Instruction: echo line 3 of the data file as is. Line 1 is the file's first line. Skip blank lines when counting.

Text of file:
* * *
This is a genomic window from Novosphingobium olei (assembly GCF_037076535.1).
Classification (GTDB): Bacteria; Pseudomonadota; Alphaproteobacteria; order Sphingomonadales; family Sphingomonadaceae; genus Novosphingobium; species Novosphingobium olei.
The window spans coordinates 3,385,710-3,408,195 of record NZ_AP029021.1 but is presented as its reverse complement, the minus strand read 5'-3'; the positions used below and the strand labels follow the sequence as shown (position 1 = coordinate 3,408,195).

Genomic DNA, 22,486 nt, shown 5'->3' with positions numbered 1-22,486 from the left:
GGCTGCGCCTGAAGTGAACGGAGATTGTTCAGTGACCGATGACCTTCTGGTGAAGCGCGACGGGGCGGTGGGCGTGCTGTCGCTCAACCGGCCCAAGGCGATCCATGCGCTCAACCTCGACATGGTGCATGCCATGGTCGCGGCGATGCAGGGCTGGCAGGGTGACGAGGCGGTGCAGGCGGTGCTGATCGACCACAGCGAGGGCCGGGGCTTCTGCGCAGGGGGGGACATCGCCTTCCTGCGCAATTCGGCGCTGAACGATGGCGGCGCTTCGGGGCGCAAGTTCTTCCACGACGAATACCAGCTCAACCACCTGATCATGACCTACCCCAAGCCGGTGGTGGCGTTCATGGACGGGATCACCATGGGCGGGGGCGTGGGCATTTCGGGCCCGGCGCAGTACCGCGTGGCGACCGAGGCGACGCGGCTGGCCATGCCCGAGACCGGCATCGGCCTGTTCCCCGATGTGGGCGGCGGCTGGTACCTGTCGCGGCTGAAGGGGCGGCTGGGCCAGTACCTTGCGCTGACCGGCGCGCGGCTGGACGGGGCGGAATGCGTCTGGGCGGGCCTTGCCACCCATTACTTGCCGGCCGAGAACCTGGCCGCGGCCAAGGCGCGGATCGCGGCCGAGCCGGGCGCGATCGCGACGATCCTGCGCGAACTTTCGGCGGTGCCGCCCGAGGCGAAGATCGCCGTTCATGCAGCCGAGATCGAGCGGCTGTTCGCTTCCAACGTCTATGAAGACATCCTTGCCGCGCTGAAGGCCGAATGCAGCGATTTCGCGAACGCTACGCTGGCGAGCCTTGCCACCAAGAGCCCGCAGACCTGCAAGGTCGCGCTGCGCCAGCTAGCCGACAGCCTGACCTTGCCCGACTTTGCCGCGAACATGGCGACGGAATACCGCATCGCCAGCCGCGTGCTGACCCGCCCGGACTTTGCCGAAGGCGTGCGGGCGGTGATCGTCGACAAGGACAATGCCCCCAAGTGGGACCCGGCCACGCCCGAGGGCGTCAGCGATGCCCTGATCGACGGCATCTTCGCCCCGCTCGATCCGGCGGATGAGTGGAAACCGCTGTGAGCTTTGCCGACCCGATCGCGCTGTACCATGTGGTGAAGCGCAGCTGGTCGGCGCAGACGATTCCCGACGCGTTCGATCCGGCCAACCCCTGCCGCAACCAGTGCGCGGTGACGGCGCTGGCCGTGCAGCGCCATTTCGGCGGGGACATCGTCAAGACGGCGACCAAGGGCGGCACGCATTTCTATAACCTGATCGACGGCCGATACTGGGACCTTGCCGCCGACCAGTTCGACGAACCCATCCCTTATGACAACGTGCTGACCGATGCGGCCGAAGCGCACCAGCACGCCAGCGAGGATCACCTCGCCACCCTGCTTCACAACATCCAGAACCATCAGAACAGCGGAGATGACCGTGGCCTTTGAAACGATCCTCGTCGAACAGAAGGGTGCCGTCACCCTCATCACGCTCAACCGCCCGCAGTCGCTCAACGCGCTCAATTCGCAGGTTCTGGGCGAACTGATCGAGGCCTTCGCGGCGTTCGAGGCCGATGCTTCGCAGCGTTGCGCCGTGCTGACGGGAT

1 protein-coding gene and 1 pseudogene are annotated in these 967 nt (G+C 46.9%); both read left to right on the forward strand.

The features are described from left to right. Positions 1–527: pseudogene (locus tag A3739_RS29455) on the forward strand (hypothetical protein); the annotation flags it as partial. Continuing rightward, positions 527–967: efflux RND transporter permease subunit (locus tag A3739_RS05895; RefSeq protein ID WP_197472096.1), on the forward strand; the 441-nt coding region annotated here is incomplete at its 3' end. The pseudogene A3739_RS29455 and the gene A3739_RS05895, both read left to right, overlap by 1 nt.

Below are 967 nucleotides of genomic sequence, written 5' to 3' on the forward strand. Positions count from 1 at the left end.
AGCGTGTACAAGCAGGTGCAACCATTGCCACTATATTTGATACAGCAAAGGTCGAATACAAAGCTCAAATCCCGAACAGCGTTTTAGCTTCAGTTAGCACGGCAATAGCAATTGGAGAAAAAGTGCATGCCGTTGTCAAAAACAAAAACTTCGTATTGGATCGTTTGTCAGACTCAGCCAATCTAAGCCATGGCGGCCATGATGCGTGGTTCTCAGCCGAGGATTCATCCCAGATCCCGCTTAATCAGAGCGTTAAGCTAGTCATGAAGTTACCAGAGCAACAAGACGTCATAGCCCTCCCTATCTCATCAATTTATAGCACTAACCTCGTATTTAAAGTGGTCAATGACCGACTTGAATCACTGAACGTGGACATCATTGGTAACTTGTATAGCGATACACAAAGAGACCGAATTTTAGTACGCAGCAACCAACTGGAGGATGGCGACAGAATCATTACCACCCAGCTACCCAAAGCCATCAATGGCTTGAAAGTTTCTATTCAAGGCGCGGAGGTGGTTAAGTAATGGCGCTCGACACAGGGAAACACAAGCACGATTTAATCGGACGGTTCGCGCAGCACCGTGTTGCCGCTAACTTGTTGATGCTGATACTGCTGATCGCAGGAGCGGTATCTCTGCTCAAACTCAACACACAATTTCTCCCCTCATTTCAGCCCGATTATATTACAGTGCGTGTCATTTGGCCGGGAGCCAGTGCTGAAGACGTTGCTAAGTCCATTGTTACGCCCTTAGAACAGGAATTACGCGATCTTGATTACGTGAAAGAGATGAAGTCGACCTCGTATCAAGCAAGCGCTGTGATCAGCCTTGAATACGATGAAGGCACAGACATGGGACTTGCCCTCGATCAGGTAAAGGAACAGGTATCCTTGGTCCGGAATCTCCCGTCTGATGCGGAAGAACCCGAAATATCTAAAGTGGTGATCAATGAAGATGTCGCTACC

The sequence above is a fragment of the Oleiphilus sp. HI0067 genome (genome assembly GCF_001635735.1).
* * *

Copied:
The window spans coordinates 3,385,710-3,408,195 of record NZ_AP029021.1 but is presented as its reverse complement, the minus strand read 5'-3'; the positions used below and the strand labels follow the sequence as shown (position 1 = coordinate 3,408,195).